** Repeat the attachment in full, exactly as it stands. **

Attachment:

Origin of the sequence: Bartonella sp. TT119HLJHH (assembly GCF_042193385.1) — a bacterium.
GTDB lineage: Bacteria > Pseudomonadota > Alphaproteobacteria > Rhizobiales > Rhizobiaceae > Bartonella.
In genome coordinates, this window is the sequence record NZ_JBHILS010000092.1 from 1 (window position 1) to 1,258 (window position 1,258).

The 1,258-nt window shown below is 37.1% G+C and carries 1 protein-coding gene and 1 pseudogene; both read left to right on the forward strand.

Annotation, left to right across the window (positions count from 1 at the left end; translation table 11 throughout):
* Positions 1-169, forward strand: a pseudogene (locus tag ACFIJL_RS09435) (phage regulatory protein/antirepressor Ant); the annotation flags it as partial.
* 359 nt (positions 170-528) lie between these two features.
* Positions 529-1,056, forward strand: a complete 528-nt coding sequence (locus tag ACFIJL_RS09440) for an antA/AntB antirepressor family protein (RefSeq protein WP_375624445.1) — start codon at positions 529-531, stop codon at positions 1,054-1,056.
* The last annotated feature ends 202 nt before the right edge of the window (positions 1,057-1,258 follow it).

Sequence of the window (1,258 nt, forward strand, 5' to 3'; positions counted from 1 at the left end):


Origin of the sequence: Bartonella sp. TT119HLJHH (assembly GCF_042193385.1) — a bacterium.
GTDB lineage: Bacteria > Pseudomonadota > Alphaproteobacteria > Rhizobiales > Rhizobiaceae > Bartonella.
In genome coordinates, this window is the sequence record NZ_JBHILS010000092.1 from 1 (window position 1) to 1,258 (window position 1,258).

The 1,258-nt window shown below is 37.1% G+C and carries 1 protein-coding gene and 1 pseudogene; both read left to right on the forward strand.

Annotation, left to right across the window (positions count from 1 at the left end; translation table 11 throughout):
* Positions 1-169, forward strand: a pseudogene (locus tag ACFIJL_RS09435) (phage regulatory protein/antirepressor Ant); the annotation flags it as partial.
* 359 nt (positions 170-528) lie between these two features.
* Positions 529-1,056, forward strand: a complete 528-nt coding sequence (locus tag ACFIJL_RS09440) for an antA/AntB antirepressor family protein (RefSeq protein WP_375624445.1) — start codon at positions 529-531, stop codon at positions 1,054-1,056.
* The last annotated feature ends 202 nt before the right edge of the window (positions 1,057-1,258 follow it).

Sequence of the window (1,258 nt, forward strand, 5' to 3'; positions counted from 1 at the left end):